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Wednesday, September 17, 2014

Cocktail Contests: Behind the Scenes with an S.F. Bartender in Las Vegas

Posted By on Wed, Sep 17, 2014 at 3:08 PM

Brian Means' contest winning Sunrise in Bombay - LOU BUSTAMANTE
  • Lou Bustamante
  • Brian Means' contest winning Sunrise in Bombay

If you’re like me, chances are you’ve watched your fair share of the cooking and cocktail competitions, elements that are now de rigueur for every food event. But I had always wondered how different the experience was for the competitors, and what was really involved in participating.

When barman Brian Means of Dirty Habit won the San Francisco leg of this year’s Bombay Sapphire’s Most Imaginative Bartender in late July with his drink Sunrise in Bombay, I decided to chase him down in Vegas and find out what’s really involved in these tournaments. As it turns out, it is a lot of work and winning isn't entirely based on how good the drink is. But that does help.

Means was not taking the Vegas challenge lightly. “It definitely gets a lot more serious, because you have everyone who's won their markets or their state coming out,” says Means. “You're definitely competing against the top bartenders in the US, so you have to get really creative.”

Prepping for the quarter finals - LOU BUSTAMANTE
  • Lou Bustamante
  • Prepping for the quarter finals


click to enlarge Prepping for the quarter finals - LOU BUSTAMANTE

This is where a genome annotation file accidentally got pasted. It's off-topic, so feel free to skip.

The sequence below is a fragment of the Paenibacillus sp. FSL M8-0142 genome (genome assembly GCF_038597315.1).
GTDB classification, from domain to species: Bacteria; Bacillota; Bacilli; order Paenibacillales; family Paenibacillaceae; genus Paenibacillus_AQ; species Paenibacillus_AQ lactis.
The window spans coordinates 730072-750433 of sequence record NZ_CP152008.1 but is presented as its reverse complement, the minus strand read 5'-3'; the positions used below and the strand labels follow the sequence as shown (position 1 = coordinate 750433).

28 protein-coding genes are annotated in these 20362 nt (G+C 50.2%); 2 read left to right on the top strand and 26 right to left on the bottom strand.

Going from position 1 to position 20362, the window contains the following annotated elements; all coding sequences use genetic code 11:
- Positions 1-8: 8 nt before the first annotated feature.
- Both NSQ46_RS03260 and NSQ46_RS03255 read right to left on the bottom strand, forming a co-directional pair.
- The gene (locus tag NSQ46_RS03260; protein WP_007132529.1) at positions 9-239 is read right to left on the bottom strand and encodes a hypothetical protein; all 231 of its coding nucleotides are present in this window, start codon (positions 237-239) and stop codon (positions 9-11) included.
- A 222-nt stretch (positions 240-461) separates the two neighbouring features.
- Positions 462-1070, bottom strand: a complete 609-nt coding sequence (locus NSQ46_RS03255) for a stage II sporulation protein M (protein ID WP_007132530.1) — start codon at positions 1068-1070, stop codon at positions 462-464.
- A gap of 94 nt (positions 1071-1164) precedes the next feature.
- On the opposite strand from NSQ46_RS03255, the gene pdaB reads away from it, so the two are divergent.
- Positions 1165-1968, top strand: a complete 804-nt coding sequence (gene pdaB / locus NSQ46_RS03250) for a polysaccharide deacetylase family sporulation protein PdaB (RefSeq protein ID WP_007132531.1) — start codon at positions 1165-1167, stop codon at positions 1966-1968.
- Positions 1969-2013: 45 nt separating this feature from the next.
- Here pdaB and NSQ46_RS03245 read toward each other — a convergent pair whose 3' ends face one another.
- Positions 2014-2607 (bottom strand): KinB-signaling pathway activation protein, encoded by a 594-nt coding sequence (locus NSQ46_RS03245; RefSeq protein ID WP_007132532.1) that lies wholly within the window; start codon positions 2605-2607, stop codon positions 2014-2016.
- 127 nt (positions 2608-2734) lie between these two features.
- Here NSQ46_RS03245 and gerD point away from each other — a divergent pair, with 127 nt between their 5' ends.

• Lou Bustamante
  • Prepping for the quarter finals
All 39 of the regional finalists, including the winner from Canada, were pitted in three different rounds. The quarterfinals happened the first day, with the competitors divided into several groups, each with seven minutes to present their drink to the judges. Scores would be tallied and the top 15 would move on to the semifinals.

The quarterfinals happened in two different suites at the Wynn Hotel & Casino, and all of the competitors set up in one of the bedrooms. Means was sweating a little when I walked in to see how he was doing before his turn. The airline baggage handlers had been rough with his checked bag and a tray and spice containers had been pulverized, so he was working on a back up plan.

I asked if he was nervous, but Means said that he wasn’t. “You have to practice your routine,” he says. “I can't count how many times I actually practiced my IBA routine at my bar at home in front of the mirror.”

His presentation and drink were excellent, not an easy task when the competition is based on the International Bartender Association rules. If you're unfamiliar with IBA rules, the gist is this: they define an internationally agreed style for competing in cocktail competitions, but have rules and requirements that can seem odd. Requirements include presenting each bottle before pouring, wiping them with a towel, using tongs to apply garnish, etc. It's a little like watching a butler make a drink.

Getting filmed before a live studio audience - COURTESY OF BOMBAY SAPPHIRE GIN
  • Courtesy of Bombay Sapphire Gin
  • Getting filmed before a live studio audience